Printed from:

Welcome to Columbia Magazine  

CYRUS: Today is 134th anniversary of Bank of Columbia robbery

Judge Baker saw the brutal slaying of a good and valued citizen, R.A.C. Martin, as a crime so heinous no one should ever think of abolishing the death penalty; Judge Baker recalls the sadness the night the bells tolled in Columbia as the hearse bearing the remains of R.A.C. Martin left this city for the burial in Shelbyville
One hundred and thirty-four years ago, on a sunny Monday afternoon, April 29, 1872, the peace and tranquility of Columbia was shattered as never before when armed bandits brutally gunned Mr. R.A.C. Martin during the now-infamous Bank of Columbia robbery.

In words penned nearly half a century later, Judge H.C. Baker paid touching tribute to Mr. Martin, and, with a few strokes of his pen, laid low the ruthless perpetrators of the crime.

Judge Baker's tribute to R.A.C. Martin,
Bank of Columbia teller brutally slain in robbery

Mr. Martin came to this place from Shelbyville atthe organization of the Bank of Columbia, andwas placed in charge of its business as its cashier.He very soon won the esteem of all who hadbusiness with the bank. He was an excellentbusiness man; kind and gentlemanly in his bearingwith all whom he came in contact.

Only two orthree years before his death he married one of thefair daughters of his old county and brought herinto our midst, and had established a happy home.Without warning and at his post of duty he wassuddenly shot down, and his home was madedesolate. At noon on the 29th of April 1872, hewas seated at his midday meal with his wife --happy in her love and in the prospects of aprosperous future which seemed to await him. Anhour later the assassins had done their bloodywork and his faithful wife, crushed andbrokenhearted, was weeping over his lifeless body.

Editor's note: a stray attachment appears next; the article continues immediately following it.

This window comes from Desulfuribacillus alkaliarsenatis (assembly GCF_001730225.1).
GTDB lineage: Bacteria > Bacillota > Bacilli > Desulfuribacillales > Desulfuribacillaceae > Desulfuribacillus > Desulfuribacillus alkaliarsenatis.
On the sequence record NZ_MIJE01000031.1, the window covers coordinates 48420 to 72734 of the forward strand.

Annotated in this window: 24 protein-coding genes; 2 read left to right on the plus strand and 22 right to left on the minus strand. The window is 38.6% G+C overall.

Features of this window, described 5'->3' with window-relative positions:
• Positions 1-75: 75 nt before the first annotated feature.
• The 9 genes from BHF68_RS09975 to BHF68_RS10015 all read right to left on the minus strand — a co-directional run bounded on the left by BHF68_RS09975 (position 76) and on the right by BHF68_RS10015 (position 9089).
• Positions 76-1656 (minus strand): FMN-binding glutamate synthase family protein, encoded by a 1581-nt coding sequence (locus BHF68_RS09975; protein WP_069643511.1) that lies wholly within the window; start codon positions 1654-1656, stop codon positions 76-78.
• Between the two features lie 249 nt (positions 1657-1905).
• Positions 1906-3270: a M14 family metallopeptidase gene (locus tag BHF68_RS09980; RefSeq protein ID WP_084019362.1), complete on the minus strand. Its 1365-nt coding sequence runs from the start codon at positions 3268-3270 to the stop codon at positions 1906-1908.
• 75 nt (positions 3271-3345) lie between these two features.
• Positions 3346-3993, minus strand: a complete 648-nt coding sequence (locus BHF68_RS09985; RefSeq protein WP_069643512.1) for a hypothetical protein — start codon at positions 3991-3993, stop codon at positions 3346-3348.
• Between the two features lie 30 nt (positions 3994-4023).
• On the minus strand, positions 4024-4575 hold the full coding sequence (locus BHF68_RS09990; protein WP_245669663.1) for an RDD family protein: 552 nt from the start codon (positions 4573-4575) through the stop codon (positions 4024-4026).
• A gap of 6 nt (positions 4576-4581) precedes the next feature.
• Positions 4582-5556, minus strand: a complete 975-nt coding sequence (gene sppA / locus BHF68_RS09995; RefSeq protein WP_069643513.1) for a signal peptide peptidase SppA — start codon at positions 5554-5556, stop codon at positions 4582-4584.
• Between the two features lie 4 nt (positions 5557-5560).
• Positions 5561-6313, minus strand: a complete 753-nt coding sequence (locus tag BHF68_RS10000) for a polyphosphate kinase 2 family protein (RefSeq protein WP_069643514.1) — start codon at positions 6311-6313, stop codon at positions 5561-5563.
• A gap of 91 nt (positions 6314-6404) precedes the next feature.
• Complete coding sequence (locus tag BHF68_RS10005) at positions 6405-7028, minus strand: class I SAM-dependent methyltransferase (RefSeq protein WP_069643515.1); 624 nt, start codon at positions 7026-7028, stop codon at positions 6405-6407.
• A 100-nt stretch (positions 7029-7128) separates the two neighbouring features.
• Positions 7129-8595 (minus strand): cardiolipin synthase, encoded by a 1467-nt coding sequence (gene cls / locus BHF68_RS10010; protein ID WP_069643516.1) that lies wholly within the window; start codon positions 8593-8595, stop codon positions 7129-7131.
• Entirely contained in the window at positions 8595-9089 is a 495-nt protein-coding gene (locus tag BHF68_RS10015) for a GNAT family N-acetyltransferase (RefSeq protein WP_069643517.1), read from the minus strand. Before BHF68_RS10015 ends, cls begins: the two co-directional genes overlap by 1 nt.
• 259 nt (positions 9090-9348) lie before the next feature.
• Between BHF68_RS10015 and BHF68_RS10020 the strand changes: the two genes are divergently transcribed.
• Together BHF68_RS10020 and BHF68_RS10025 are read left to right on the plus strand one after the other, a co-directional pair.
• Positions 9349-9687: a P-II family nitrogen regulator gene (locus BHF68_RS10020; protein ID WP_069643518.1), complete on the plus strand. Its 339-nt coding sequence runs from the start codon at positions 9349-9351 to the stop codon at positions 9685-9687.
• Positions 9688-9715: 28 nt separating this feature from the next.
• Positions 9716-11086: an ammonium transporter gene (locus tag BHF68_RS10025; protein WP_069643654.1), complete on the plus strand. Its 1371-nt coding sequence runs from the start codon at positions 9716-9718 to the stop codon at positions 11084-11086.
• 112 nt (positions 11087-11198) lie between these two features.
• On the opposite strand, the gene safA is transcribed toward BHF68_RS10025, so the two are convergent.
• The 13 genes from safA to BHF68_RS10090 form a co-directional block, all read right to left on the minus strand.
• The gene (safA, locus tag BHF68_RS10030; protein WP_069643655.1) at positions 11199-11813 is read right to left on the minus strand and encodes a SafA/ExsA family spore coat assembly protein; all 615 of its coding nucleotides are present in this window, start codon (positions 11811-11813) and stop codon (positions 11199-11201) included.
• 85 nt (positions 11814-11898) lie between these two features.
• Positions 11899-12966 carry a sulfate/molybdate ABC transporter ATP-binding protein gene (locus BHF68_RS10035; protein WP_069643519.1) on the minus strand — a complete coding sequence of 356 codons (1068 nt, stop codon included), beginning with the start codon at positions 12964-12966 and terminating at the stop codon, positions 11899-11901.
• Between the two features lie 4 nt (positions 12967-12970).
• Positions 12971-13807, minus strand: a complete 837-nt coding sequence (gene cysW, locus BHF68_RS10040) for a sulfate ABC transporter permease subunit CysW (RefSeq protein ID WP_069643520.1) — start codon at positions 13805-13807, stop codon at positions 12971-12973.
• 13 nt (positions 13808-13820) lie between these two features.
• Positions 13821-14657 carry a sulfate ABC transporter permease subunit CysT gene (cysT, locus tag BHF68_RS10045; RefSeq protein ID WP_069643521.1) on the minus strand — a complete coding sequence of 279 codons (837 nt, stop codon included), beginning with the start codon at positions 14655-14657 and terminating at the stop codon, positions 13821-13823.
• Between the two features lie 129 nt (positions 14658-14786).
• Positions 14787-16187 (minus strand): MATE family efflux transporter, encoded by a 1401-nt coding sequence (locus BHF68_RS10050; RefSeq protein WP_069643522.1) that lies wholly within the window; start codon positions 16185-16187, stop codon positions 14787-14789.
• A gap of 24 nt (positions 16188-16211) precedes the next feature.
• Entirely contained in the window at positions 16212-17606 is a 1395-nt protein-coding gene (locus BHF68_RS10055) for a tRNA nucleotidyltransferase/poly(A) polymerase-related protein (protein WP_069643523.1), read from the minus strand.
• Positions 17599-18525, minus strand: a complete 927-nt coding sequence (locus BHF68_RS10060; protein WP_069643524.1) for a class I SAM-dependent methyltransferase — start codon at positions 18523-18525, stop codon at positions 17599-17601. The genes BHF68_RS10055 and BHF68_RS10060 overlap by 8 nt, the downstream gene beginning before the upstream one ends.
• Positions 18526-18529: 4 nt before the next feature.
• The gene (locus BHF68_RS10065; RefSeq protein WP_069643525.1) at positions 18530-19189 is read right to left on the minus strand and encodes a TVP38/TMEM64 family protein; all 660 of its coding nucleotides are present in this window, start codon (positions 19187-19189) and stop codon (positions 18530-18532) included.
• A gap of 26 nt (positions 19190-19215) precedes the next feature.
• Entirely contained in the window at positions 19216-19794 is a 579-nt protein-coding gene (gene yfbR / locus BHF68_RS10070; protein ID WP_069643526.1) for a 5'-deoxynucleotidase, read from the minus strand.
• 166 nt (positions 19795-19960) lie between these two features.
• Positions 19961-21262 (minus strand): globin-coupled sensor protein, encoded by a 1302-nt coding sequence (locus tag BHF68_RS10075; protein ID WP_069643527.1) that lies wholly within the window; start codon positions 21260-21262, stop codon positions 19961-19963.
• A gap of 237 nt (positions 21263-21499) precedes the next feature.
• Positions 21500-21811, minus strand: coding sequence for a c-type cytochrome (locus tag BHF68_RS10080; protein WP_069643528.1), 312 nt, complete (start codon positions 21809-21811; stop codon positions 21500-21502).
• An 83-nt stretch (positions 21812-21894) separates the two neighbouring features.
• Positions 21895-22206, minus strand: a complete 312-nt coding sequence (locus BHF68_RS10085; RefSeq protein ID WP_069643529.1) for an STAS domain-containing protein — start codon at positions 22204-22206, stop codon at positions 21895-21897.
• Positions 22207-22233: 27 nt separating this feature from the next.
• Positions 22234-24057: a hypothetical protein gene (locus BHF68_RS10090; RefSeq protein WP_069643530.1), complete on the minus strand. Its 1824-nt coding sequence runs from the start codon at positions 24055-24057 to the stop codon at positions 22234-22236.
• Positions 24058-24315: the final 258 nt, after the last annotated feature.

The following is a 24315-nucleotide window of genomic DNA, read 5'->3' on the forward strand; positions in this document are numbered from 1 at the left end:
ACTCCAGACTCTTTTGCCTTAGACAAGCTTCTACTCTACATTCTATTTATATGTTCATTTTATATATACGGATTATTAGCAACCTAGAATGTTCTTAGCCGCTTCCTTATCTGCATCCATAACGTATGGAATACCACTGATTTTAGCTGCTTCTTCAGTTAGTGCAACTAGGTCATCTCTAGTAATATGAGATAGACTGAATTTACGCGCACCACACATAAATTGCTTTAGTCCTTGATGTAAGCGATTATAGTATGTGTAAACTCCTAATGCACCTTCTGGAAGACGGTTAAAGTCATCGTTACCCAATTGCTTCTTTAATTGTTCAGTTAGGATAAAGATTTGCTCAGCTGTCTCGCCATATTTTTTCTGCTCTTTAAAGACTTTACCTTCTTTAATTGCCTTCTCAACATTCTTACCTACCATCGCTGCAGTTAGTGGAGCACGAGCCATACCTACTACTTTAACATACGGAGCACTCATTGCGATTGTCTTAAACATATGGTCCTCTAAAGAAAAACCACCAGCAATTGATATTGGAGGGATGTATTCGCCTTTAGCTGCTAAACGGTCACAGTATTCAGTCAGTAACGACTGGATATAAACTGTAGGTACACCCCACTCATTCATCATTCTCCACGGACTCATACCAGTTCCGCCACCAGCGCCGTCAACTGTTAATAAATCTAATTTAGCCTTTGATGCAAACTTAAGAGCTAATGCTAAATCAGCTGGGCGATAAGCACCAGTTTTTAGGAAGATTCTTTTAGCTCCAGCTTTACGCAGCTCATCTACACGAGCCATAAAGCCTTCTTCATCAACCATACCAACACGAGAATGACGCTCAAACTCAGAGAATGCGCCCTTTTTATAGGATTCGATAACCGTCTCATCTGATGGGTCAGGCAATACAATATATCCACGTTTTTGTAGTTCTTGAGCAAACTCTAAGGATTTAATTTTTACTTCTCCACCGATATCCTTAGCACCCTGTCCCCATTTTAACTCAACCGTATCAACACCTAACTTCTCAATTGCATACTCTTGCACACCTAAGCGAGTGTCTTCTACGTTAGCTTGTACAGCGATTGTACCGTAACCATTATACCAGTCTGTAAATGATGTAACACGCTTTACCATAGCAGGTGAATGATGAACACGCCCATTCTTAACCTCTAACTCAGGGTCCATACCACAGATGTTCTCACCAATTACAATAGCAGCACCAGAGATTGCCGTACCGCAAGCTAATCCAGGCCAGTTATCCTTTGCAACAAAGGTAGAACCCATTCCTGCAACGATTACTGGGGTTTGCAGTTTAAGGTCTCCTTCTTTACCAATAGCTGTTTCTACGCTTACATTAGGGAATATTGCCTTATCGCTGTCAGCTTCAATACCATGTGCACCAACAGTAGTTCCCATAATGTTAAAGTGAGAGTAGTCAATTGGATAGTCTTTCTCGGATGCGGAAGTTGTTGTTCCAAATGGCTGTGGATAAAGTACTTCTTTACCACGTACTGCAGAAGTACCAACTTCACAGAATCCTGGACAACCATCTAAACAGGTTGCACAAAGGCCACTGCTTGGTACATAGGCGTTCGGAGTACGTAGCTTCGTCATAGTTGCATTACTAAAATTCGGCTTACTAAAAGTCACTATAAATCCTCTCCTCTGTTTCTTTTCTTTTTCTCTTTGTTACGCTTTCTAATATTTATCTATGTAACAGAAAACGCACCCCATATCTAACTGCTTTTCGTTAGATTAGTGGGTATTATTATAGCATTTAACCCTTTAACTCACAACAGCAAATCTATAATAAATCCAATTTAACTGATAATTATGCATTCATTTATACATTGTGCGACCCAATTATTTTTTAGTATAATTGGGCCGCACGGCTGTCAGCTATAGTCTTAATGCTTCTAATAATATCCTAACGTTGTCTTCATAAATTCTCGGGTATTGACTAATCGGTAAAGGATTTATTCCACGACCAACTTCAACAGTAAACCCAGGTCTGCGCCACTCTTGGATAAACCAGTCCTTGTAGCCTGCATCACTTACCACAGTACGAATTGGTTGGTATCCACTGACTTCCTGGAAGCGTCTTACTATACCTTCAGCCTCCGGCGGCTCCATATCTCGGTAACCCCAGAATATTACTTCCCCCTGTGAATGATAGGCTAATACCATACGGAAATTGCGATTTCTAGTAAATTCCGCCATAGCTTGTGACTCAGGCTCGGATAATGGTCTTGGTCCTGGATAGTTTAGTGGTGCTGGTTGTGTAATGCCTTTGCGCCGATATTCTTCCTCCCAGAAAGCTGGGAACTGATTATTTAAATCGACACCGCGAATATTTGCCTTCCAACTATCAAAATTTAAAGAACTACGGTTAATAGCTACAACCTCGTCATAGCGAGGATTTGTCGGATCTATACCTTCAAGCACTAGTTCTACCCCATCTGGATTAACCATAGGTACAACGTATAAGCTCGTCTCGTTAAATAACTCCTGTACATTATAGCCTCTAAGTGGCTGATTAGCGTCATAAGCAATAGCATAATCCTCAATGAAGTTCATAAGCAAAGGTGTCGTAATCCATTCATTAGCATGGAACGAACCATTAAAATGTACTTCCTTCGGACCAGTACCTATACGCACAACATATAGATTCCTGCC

That night, with the tolling of the bells and withthe sincere sorrow of the community, the hearsedrove out of town carrying his remains forinterment at his old home in Shelby county.

Looking back to-day through the long years thathave intervened, the deed of that bloody afternoonhas lost none of its enormity. Time has notsoftened any of its features, and the fact that itwas done in open day makes it none the less acrime. It was a cruel, cold blooded murder,committed for gain. We have no patience with thefalse and sickly sentiment which would makeheroes of its authors.

It has always seemed to us a misfortune to justicethat their crime here escaped punishment. Wehave always felt, since we saw the lifeless body ofR.A.C. Martin carried out of the bank, that somecrimes deserve the severest punishment, and thatno sentimentality or false sympathy should everlead a government to abolish the death penalty.Men who invade a peaceful community andruthlessly destroy a happy home, as was done inthis instance, should receive at the hands of thelaw death.

Reverently submitted by CYRUS.

This story was posted on 2006-04-29 16:34:50
Printable: this page is now automatically formatted for printing.
Have comments or corrections for this story? Use our contact form and let us know.

To sponsor news and features on ColumbiaMagazine, please use our contact form.


Quick Links to Popular Features content is available as an RSS/XML feed for your RSS reader or other news aggregator.
Use the following link:

Contact us: Columbia Magazine and are published by D'Zine, Ltd., PO Box 906, Columbia, KY 42728.
Phone: 270-250-2730 Fax: 270-751-0401

Please use our contact page, or send questions about technical issues with this site to All logos and trademarks used on this site are property of their respective owners. All comments remain the property and responsibility of their posters, all articles and photos remain the property of their creators, and all the rest is copyright 1995-Present by Columbia! Magazine and D'Zine, Ltd. Privacy policy: use of this site requires no sharing of information. Voluntarily shared information may be published and made available to the public on this site and/or stored electronically. Anonymous submissions will be subject to additional verification. Cookies are not required to use our site. However, if you have cookies enabled in your web browser, some of our advertisers may use cookies for interest-based advertising across multiple domains. For more information about third-party advertising, visit the NAI web privacy site.